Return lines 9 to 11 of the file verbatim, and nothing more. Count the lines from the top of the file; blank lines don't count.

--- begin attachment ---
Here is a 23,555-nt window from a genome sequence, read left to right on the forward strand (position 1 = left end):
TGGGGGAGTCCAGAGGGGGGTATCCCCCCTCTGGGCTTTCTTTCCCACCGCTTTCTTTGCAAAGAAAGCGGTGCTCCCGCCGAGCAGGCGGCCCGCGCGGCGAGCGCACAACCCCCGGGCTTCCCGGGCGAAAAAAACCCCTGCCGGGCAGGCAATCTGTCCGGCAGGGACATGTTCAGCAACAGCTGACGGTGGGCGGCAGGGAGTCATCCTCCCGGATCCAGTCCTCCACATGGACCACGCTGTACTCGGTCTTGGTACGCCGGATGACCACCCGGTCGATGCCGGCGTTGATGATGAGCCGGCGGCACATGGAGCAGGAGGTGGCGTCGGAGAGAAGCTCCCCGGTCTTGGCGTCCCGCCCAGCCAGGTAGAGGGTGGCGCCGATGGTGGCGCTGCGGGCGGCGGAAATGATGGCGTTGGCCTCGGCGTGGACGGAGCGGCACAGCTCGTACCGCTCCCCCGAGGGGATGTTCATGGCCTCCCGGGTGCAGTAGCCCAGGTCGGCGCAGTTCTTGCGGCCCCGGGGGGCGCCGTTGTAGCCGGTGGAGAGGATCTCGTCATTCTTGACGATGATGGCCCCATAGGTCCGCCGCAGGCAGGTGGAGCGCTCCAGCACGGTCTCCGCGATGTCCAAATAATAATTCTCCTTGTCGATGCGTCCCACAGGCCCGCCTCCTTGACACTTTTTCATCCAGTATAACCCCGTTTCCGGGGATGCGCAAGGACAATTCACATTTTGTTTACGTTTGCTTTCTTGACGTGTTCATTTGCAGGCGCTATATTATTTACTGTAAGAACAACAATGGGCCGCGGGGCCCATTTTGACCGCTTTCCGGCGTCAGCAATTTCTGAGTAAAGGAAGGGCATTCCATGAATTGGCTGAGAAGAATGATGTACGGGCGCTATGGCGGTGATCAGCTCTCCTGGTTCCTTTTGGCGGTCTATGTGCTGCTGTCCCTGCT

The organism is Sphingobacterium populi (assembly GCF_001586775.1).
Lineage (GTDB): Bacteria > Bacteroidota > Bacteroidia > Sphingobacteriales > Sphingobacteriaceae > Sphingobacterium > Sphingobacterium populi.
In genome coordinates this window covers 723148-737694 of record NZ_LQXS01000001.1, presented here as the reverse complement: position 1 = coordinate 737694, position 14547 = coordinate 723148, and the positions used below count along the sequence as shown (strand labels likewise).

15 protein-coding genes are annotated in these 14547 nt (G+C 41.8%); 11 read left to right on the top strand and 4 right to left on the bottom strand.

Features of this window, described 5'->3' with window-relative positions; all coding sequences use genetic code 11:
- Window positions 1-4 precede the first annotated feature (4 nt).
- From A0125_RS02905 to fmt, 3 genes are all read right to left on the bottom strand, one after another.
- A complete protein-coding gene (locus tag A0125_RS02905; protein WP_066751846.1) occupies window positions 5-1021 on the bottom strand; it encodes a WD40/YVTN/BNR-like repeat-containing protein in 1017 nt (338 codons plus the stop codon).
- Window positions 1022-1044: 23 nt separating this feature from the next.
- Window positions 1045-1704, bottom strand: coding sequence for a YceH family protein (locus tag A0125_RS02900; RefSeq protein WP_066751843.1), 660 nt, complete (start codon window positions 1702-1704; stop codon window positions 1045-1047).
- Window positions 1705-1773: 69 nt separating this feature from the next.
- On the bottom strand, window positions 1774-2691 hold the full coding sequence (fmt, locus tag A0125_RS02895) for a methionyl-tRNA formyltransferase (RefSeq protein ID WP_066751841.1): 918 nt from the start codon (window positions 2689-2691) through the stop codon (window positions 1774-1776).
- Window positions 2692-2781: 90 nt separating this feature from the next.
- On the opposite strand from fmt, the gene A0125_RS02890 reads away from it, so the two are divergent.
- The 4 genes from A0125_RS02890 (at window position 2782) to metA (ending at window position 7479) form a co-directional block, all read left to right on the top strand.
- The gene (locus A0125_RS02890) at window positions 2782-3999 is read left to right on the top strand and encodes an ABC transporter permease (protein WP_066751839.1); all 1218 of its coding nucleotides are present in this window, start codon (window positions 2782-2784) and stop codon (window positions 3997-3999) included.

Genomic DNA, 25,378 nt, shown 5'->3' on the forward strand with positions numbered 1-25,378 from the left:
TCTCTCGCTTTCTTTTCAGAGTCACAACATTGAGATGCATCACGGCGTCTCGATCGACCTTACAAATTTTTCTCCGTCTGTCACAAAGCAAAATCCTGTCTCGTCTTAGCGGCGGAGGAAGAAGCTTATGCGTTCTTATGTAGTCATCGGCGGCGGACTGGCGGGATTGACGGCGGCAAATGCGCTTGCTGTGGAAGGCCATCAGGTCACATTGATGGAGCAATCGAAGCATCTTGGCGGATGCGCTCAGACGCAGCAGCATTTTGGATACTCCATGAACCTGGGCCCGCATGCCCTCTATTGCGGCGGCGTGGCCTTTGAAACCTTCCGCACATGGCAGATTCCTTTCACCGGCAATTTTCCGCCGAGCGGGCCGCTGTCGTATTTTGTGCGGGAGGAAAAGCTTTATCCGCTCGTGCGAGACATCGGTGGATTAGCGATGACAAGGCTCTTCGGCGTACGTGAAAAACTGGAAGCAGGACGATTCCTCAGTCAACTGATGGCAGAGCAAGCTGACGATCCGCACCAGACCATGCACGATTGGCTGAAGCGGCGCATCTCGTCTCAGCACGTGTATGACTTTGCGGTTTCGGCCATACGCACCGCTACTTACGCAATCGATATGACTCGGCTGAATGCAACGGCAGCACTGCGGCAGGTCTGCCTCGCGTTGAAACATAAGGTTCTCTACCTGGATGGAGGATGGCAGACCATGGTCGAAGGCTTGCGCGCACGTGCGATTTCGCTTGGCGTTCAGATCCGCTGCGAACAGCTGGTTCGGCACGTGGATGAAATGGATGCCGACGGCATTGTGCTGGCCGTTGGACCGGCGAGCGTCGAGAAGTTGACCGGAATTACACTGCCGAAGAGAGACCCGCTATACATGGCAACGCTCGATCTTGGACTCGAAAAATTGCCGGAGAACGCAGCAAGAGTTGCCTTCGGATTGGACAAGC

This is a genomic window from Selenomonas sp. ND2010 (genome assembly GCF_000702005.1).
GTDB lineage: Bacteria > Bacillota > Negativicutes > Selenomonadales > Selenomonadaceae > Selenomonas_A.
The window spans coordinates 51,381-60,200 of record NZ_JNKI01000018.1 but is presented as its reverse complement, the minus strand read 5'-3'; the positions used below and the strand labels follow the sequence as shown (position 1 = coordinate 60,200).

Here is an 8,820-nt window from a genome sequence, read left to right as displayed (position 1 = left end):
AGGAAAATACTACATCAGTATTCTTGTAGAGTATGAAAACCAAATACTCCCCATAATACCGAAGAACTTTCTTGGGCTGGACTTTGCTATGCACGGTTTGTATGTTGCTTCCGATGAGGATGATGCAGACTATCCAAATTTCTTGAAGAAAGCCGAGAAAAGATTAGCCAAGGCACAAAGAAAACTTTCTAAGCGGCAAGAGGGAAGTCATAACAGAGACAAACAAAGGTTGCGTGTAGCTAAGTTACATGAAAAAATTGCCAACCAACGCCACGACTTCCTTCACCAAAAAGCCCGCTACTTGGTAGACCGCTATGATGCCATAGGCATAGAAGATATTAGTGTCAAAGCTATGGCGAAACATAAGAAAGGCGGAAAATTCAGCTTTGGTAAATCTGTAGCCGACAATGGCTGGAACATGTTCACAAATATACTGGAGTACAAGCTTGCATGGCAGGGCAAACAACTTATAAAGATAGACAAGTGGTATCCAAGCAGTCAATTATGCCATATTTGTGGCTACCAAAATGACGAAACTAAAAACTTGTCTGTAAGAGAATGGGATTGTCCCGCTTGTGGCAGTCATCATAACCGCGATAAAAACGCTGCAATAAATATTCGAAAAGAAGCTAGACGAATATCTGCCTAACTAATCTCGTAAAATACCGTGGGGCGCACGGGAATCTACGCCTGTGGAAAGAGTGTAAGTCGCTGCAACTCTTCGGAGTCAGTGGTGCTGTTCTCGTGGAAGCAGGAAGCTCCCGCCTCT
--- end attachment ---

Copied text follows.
- From A0125_RS02905 to fmt, 3 genes are all read right to left on the bottom strand, one after another.
- A complete protein-coding gene (locus tag A0125_RS02905; protein WP_066751846.1) occupies window positions 5-1021 on the bottom strand; it encodes a WD40/YVTN/BNR-like repeat-containing protein in 1017 nt (338 codons plus the stop codon).
- Window positions 1022-1044: 23 nt separating this feature from the next.